Page of Scribbling Technique


Just for posterity, here is a page of scribbling I did trying to block out what I thought would be the final 10,000 words or so of Airworld. What ended up happening is that I raised more questions than I answered, and all the answers started branching off into all these other fairly massive sub-plots. You may also notice there is a whole new, vitally important character in there that was introduced very late in the story. (Just in case I ever do finish the story, I blurred out some spoilers.)

(I’m not really sure if the page-of-scribbling technique actually works for me as a writer.)

A Minor Variation

With apologies to Billy Joel. I had a minor revelation for my Airworld story last night. It occurred to me that things would work out much better if the location of the Council of Life is known when we start out. For some reason I had set it in stone that Naobi was leaving Motiva to search for the Council of Life. Now she is leaving to visit the Council of Life. With that minor variation, some other things fall into place nicely. Mainly, it removes “finding the Council of Life” as a condition for ending the story. I was having major problems with the ending because it wasn’t symmetrical with the beginning.

Dissecting What Went Wrong

In the continuing saga of what to do with Airworld, I believe I have figured out why I don’t particularly want to continue it.

Somewhere along the way, the story stopped being fun to write.

It seems pretty obvious in retrospect. If it was fun to write, obviously I’d still be writing it. But what happened? This exact thing was something that Rachel Aaron addressed in her NaNoWriMo question-and-answer thread again and again. She advised not to continue writing something that wasn’t fun. She also advised that you should figure out why it isn’t fun to write, because it probably indicates a problem that needs to be fixed.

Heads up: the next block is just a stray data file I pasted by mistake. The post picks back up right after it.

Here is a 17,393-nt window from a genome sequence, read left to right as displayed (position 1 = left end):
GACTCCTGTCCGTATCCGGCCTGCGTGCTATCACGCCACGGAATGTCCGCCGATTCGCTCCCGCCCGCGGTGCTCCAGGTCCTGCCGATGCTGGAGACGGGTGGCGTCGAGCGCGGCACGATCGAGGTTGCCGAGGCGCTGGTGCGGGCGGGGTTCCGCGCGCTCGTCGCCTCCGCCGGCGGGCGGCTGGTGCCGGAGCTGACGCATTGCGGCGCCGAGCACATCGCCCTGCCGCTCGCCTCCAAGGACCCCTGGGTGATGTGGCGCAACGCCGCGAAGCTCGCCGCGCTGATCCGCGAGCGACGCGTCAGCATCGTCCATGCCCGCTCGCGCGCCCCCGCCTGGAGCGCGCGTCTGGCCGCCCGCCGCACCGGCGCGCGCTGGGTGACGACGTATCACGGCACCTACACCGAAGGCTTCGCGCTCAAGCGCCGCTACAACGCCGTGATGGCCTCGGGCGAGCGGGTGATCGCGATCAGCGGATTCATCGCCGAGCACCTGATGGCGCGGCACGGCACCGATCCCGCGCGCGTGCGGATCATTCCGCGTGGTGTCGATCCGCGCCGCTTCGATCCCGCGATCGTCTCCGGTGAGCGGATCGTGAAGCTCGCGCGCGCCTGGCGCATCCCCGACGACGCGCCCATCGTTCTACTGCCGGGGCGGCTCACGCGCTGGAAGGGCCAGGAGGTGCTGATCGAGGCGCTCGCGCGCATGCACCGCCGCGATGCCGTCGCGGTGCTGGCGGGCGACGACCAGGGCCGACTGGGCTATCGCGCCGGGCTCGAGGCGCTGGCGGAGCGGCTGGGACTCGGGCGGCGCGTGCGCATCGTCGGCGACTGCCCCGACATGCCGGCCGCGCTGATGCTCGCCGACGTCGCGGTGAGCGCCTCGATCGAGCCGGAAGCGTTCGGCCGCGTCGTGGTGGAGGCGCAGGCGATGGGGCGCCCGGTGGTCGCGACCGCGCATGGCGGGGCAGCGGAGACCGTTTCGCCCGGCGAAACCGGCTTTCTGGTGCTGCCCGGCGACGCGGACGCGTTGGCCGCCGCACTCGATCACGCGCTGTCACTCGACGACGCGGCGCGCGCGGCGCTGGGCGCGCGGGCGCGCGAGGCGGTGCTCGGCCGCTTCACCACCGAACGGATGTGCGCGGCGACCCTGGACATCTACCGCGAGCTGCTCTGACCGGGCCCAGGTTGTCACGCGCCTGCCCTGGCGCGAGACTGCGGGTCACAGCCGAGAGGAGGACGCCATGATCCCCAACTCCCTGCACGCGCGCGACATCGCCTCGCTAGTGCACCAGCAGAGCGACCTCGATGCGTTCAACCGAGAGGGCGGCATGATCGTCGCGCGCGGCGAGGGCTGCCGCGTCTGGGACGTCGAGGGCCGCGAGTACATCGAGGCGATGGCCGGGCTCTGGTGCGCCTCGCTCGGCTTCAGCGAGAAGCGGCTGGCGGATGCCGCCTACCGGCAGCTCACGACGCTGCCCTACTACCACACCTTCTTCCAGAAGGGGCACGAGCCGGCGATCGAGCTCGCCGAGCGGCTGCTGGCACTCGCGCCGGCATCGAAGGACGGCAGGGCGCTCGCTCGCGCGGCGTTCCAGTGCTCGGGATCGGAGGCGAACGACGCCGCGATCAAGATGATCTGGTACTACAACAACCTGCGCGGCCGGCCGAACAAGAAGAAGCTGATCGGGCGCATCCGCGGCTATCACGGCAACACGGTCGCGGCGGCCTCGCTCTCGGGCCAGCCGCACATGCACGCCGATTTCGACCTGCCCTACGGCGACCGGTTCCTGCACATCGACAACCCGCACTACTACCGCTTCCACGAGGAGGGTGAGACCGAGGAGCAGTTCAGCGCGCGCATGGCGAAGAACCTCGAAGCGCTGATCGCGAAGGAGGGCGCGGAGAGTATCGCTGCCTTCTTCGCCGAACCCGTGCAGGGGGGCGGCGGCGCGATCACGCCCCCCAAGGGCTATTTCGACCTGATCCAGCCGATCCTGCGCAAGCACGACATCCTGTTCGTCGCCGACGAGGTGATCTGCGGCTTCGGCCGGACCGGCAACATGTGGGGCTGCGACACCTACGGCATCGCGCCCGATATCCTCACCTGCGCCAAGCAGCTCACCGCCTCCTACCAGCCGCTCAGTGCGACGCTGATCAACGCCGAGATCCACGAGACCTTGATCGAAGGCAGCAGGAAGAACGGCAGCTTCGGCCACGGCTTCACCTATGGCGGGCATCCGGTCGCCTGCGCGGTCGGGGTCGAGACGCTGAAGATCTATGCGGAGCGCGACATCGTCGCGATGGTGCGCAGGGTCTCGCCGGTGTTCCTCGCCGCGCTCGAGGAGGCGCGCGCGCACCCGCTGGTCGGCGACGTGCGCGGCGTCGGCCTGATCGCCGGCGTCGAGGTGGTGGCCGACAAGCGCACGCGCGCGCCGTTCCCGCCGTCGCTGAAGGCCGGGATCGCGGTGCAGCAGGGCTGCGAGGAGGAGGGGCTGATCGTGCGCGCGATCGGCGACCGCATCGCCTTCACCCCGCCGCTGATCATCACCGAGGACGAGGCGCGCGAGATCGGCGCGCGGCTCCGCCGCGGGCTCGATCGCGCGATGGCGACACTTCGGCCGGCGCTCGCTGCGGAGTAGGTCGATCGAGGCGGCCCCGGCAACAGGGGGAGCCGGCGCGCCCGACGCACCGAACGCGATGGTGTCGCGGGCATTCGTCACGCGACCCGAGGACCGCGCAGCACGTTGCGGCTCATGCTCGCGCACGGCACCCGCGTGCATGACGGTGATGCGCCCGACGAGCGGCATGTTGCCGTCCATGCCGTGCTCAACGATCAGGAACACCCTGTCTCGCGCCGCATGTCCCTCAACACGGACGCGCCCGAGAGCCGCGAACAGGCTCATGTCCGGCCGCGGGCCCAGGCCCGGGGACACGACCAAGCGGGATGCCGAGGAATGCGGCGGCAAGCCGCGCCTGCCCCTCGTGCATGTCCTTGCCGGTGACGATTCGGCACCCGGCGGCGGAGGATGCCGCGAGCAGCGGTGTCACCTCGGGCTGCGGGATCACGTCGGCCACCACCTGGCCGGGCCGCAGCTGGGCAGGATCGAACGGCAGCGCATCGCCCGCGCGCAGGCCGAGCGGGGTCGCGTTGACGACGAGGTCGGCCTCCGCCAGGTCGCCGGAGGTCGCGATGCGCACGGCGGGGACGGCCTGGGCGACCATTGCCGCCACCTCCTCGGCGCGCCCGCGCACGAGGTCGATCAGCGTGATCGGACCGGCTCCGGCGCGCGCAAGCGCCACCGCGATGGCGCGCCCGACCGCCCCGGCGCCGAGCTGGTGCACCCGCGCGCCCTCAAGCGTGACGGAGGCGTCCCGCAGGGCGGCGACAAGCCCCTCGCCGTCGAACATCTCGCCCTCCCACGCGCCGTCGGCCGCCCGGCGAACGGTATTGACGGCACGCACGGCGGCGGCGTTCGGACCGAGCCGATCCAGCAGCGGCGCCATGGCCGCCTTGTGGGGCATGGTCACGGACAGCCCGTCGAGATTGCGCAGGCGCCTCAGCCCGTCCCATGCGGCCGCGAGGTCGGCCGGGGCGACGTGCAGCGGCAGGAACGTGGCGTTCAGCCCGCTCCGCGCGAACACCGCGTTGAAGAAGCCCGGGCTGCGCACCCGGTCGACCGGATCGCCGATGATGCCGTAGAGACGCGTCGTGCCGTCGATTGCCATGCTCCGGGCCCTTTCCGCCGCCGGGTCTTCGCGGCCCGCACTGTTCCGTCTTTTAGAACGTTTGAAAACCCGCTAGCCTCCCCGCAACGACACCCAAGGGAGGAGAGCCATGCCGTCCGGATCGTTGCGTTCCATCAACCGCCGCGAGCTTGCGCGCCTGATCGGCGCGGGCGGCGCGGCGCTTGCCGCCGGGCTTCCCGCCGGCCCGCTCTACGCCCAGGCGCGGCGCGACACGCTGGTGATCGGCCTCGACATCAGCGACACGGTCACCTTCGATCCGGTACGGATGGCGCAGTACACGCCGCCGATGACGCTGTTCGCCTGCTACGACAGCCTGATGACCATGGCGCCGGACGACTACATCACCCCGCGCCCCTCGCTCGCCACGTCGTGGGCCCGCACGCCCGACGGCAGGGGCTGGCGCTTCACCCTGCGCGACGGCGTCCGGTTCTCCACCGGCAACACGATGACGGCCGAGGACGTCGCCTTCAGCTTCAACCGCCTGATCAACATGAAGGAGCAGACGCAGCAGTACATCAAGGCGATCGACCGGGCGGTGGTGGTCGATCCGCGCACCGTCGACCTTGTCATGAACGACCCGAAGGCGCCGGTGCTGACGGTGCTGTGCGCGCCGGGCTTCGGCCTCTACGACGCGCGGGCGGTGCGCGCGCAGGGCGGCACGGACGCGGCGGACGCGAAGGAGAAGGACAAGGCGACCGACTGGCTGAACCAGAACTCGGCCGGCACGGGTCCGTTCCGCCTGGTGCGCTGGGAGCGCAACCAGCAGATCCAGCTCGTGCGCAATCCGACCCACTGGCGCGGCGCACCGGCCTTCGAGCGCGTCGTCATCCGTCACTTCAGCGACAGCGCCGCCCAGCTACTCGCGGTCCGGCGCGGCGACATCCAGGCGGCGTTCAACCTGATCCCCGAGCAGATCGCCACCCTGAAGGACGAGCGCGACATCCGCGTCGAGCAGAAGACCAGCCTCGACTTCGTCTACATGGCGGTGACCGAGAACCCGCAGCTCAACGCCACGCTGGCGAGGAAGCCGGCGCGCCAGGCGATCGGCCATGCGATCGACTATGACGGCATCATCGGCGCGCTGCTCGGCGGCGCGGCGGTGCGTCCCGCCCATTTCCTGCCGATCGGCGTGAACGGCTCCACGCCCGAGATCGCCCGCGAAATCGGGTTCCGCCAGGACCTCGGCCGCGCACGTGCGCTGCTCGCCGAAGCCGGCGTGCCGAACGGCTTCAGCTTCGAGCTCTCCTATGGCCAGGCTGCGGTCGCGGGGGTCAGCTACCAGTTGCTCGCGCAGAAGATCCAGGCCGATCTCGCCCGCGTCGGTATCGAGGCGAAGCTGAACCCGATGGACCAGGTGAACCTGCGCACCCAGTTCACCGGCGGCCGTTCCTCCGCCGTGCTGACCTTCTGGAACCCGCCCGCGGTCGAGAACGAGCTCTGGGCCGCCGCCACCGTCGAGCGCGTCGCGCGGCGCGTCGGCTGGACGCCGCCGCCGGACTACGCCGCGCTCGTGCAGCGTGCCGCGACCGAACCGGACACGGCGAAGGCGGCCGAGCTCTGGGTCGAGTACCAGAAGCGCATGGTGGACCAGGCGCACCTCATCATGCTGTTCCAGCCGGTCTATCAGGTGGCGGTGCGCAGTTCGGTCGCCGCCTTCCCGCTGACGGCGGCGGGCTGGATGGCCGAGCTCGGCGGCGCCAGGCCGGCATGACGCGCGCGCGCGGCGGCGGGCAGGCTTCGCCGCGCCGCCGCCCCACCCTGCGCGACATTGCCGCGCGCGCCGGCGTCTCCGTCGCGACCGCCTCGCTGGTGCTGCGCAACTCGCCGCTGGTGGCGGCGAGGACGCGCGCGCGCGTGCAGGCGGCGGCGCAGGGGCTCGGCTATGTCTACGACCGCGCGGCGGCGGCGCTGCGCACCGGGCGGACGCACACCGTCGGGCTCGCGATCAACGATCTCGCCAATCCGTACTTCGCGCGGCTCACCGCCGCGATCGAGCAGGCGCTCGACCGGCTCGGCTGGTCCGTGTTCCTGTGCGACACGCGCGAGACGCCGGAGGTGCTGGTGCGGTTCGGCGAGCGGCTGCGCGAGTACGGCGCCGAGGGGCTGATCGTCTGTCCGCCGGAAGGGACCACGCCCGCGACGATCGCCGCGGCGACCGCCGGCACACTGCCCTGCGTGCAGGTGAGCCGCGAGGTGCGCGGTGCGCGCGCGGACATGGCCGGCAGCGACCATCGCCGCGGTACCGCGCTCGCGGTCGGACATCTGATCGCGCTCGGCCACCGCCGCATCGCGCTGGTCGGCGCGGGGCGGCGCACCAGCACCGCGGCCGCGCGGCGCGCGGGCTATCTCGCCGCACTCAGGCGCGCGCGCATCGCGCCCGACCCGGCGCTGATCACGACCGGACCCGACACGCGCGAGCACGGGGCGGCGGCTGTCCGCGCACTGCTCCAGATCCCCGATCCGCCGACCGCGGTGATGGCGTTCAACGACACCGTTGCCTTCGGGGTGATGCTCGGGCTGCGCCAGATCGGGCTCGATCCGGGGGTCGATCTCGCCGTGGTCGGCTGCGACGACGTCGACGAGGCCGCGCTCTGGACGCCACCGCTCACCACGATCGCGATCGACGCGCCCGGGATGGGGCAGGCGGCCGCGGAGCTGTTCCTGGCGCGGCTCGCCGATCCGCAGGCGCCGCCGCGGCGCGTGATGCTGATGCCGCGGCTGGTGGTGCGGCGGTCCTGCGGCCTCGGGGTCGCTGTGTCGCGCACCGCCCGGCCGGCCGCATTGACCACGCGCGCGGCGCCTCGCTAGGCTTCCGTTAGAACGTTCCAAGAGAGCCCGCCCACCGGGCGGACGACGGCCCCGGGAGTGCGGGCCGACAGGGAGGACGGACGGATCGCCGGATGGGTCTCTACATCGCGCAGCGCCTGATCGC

So after some thought, I think I know exactly when it stopped being fun: It was November 16, at the precise moment when Falclef rescued Naobi from the trial in Leavon.

I recall thinking at the time that there was something “off” about that rescue. I now realize what the problem was. Up until that point, Naobi was driving the story. She made the decisions that moved the plot along, be they good, bad, or indifferent. But when Falclef came along, she was helplessly carried away into a whole new setting and a whole new situation, getting tangled up with a rebel Order faction fighting a bigger war.

In my attempts to outline the rest of the story, I came up with a plot that took Naobi and Cheton away from Koerl and Falclef and that whole faction of rebel Order folk. I was overjoyed to get them back on their own, and now I realize that it’s because the rebel Order war with Dark Horizon is a whole different story.

Whew. Glad I figured that out.

Now I just need to figure out how to fix it.

What Would a Professional Do

So yeah, I’m still stuck on Airworld. The main obstacle I think is my complete lack of confidence in the outline I have sketched out for the rest of the book. It sounds like it will be terrible. Nothing makes sense, nobody is anywhere for a reason, entire plotlines are pointless and stupid. And what’s worse, according to my 3-books-a-year schedule, I should be starting a new book in February. That’s less than a month away, if you’re somehow unable to look at a calendar.

Let’s look at this like a professional writer. Let’s imagine that I’m under contract to deliver the first draft of a book by February 1. What would I do?

Well, I’d finish the book, that’s what. Because if I didn’t, I would develop a reputation as one of those temperamental writers who is hard to work with, and that’s probably not good, particularly for a new author. Seems pretty simple and straightforward.